Lancaster Social Security Disability Attorney for Heart Conditions

Heart conditions remain one of the most serious medical problems in the United States. According to the Centers for Disease Control and Prevention (CDC), for instance, heart disease claims the lives of about 655,000 Americans every year. These conditions can mean serious medical expenses and lost productivity as well. The CDC estimates that healthcare costs for treating heart problems total around $219 billion every year. If you suffer from a heart condition, you could be facing significant medical bills. On top of that, you might not be able to work. The good news is that heart conditions may qualify for Social Security Disability (SSD). The dedicated attorneys of Nikolaus & Hohenadel can help.

What Does Social Security Look For?

As in all disability cases, the Social Security Administration (SSA) wants to understand how your heart condition affects your ability to work. This means that for most heart conditions, the SSA is not as interested in the underlying problem. Rather, Social Security wants to know whether you can work in spite of your heart’s reduced ability to pump blood and related issues.

Of course, there are a number of heart conditions that have various effects on the human body. How a specific problem affects one person will be different than how it affects someone else. SSA has to consider your individual medical and work records in making its determination.

What Are Some Common Heart Conditions That May Be Eligible For SSD?

With that in mind, there are a few heart conditions that are routinely approved for SSD benefits, depending on the circumstances. Here are just some of them:

Coronary artery disease. This happens when the arteries become too clogged to allow proper blood flow to the heart, resulting in a condition called atherosclerosis. Coronary artery disease is diagnosed using an electrocardiogram, exercise stress tests, and cardiac catheterization.

Social Security would need to see that you suffer certain symptoms, such as angina, and that you have an abnormal stress test, ischemic episodes, or abnormal imaging results. This sort of medical evidence, combined with reduced ability to work, will help you win disability.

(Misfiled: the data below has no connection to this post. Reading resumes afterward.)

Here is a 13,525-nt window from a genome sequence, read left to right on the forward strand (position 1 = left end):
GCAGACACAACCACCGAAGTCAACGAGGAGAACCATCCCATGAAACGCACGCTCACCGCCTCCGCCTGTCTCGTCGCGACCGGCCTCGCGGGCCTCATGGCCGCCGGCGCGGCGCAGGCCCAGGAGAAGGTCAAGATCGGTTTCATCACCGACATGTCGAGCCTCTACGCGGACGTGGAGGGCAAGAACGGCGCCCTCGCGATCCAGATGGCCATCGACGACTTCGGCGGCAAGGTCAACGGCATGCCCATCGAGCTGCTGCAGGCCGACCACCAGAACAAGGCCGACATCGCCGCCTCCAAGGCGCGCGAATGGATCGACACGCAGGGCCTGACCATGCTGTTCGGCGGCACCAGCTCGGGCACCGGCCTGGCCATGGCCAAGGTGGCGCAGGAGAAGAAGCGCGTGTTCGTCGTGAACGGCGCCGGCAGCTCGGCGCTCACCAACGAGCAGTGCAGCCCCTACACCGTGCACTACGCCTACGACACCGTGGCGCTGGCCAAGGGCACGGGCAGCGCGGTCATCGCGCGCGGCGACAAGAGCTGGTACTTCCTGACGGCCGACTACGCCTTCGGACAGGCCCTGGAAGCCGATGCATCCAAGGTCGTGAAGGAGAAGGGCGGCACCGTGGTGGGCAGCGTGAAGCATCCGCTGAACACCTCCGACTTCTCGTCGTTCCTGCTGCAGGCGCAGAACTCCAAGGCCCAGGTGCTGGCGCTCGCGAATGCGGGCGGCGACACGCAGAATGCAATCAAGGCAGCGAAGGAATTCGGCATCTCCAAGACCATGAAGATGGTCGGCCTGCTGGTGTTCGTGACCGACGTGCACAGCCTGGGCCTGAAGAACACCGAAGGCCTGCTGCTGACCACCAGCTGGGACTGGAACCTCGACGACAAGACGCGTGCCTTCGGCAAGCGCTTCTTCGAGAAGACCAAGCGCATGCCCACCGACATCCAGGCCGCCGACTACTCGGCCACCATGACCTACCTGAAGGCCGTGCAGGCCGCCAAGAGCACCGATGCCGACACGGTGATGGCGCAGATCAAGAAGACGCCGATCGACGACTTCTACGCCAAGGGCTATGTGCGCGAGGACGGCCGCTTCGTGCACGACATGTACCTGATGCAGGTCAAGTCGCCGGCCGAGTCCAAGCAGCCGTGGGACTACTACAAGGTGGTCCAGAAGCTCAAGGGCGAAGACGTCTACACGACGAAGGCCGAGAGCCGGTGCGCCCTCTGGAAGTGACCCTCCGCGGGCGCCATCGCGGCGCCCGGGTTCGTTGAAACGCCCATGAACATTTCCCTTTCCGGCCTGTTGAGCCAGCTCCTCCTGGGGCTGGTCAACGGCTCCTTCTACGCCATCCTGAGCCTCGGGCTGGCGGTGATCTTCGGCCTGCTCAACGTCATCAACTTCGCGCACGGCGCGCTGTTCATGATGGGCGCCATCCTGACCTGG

Congestive heart failure. This chronic condition causes the heart to fail to pump blood properly. Numerous other problems may result, such as fluid collecting in the lungs. A doctor can use a stethoscope to listen for a heart murmur, sounds of fluid in the lungs, or rapid heartbeat.

You will need to document this condition with extensive medical evidence. You may also have to submit to a physical examination and additional tests. Poor stress test results, abnormal imaging, and episodes of heart failure could qualify you for SSD.

Aneurysm. An aneurysm happens when part of an artery wall weakens and causes ballooning or abnormal widening. It can occur in the aorta, brain, intestine, spleen, or behind the knee. A ruptured aneurysm can lead to fatal bleeding.

Disability applicants generally need to show that physical exertion is too risky because it could cause a ruptured aneurysm. Again, comprehensive medical records are essential.

Arteriosclerosis. Not to be confused with atherosclerosis, this condition is sometimes called hardening of the arteries and is a consequence of aging. Blood vessels become thick and stiff, thereby restricting blood flow to your tissues and organs.v

Having detailed and updated medical records is key to winning disability for this condition. The SSA would have to see the type of documentation that supports claims related to coronary artery disease.

What Evidence Do I Need To Support My Disability Claim?

Some conditions, like those mentioned above, qualify for disability benefits because they meet Social Security’s complex listing of impairments. In examining your claim, SSA will review your medical records and compare them to specific symptoms contained in the listings.

Not all patients will meet the strict requirements of the listings, but they still may qualify for disability benefits. That’s where the residual functional capacity, or RFC, comes in. Your RFC is the most work that you can do on a regular and consistent basis despite the limitations presented by your condition. The SSA will determine your ability to sit, stand, walk, lift heavy objects, and engage in other physical exertion. Based on the RFC assigned to you, Social Security will determine whether you can return to your previous work or whether there are other jobs you can do.

Regardless, your medical records will be one of the most important aspects of your application for SSD. These records should include details about any medications you are taking, medical facilities you have visited for your condition, and doctors who have treated you.

Additionally, you should document your work history, including places worked, job titles, and especially details about your duties performed for each job. It’s a good idea to have at least 15 years of these records.

Contact Our Lancaster Sociavl Security Disability Attorneys For Patients With Heart Conditions

If you’re unable to work because of a heart condition, it’s important to not delay taking action. Even the best disability claims can take significant time to win Social Security’s approval.

Let the experienced team at Nikolaus & Hohenadel get to work for you today. We understand the challenges and difficulties of applying for disability benefits, and we help rejected claimants appeal adverse decisions as well. Call us today to learn more.